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When the cell door slammed shut, all he had were books.

Sentenced to 12 months in Wormwood Scrubs for assault during the Brixton uprising of April 1981, the 18-year-old squeezed his eyes shut as the reality of prison confronted him.

He opened them to find a Rastafarian cellmate two decades his senior offering him a cup of tea. Alex rejected the proposal.

“I wanted them to let me squirm in my own self-pity,” he admits today. But his cellmate, Simeon, had other ideas. After several tense days, Alex, who had grown up in care after being born in London to Jamaican parents, opened his heart to the older man.

“I had a very traumatic young life.

Living in fear in a children’s home was normal,” recalls Alex, now 59. “But even though I had a lot of trauma, I was a very proficient reader. It was my secret weapon.”

It was then that Simeon handed him a book on black history and encouraged him to read. Having been raised in a primarily white children’s home, Alex knew little about his heritage. The encounter, and the sense of identity that followed, was to change Alex’s life.

Today, he is an award-winning author and playwright, his young adult books have inspired generations, and he is proud to support the Daily Express Christmas campaign for Give A Book.

“My own experience is an example of how reading can change lives. Reading is a great leveler, especially in this cost of living crisis,” she insists. “Anyone can go to a library and raise their expectations. Everyone can bring empathy into their lives just by reading. Simeon was a well-educated man whose hunger for knowledge had drawn him to black American literature.”

Addicted to comics, Alex didn’t have much access to books until he was hospitalized for chronic asthma at age eight and was loaned a copy of Treasure Island by Robert Louis Stevenson. “I found a place I could escape to in my mind,” he recalls. “It was the first novel he read and, from then on, every time he read a book, and cape s. hen, it gave me an escape from my harsh existence, ”he recalls today.

Growing up in the notorious Shirley Oaks Children’s Home in Croydon, South London, reading had proven to be an emotional and intellectual sanctuary from the deprivation and abuse that underscored her daily life.

“Simeon encouraged me to rediscover my love of reading,” he says. “He told me that I had a lot more to read to discover my own story. Growing up, I was hungry to read about my own experiences, but my life was absent. I remember enjoying Kes, Oliver Twist, Little Dorrit and Martin Chuzzlewit, but where? Was there the young black man who lived in a house in Brixton and was struggling to find his identity? It didn’t exist, so I decided to create it myself.”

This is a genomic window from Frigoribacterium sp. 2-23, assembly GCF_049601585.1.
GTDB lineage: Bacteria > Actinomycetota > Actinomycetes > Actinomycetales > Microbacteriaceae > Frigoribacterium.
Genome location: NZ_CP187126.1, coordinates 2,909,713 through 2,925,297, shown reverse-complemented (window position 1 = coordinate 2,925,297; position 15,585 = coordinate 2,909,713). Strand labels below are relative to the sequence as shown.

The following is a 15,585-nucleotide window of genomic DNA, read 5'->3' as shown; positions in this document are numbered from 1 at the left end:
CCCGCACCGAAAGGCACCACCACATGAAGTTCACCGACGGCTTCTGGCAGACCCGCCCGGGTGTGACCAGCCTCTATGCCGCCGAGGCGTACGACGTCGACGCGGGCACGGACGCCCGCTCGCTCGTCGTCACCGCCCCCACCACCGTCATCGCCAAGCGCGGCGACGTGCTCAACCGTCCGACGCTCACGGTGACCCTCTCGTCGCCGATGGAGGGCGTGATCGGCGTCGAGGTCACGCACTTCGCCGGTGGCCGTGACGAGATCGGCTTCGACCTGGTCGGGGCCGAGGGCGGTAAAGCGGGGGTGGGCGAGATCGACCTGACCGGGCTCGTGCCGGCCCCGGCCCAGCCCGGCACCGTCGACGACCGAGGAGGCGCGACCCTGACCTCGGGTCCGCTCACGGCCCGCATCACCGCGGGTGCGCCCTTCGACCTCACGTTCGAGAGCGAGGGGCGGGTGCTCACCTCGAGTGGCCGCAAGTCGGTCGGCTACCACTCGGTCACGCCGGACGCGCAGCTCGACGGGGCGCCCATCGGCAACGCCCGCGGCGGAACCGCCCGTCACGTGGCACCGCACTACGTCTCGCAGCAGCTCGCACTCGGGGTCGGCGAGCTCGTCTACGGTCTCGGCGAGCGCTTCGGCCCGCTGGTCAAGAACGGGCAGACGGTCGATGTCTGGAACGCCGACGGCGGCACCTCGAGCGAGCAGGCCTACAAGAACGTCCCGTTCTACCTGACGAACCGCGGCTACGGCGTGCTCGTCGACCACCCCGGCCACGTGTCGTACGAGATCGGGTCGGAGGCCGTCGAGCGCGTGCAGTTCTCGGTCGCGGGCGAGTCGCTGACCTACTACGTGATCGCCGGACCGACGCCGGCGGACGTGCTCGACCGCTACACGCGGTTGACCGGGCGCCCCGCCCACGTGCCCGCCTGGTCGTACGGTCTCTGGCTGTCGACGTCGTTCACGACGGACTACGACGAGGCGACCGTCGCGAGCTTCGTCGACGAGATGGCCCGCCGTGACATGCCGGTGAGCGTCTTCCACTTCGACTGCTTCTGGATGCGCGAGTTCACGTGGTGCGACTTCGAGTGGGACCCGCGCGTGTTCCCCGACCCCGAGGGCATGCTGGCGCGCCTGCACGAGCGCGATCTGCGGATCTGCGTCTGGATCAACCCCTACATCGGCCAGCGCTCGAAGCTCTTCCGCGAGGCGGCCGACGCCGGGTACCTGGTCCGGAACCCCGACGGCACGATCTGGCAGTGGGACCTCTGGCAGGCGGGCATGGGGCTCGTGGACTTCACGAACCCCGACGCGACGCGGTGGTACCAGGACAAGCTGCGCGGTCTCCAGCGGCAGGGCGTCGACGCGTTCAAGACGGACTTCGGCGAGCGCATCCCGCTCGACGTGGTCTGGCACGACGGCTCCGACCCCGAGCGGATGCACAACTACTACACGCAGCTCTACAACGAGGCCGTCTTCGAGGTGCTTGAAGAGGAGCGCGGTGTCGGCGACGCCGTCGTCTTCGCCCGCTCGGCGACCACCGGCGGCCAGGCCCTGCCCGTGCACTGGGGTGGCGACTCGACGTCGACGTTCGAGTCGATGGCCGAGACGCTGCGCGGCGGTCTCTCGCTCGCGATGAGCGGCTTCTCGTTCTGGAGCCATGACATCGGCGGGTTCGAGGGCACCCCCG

His first novel, Brixton Rock, took five years to write and received 30 rejections before finding a publisher. It won the London Arts Board’s New Writers’ Award and was later adapted for the stage.

Alex has now written a stack of titles for teen readers. In 2008, he earned an MBE for Services to Literature, having become a passionate spokesperson for the difference reading can make in life.

Now he goes to prisons and schools to inspire others, which is how he met Give A Book, Express’ Christmas charity partner, whose goal is to promote reading in the hardest-to-reach places.

“There was a book group at Wormwood Scrubs and I was really excited. These guys were trying to prepare for life in the great outdoors.” As for his former mentor, Simeon dedicated his last years to introducing more young people to literature until his death seven years ago.

“He was a reading champion in elementary schools,” says Alex. “I am still grateful for the opportunities that came my way while in prison.

“Meeting Simeon accelerated a process that allowed me to realize my creative potential and having him as my mentor helped me become the man I wanted to be.

“Reading books can inspire you and it can also help you figure out how to make a valuable contribution to society.”



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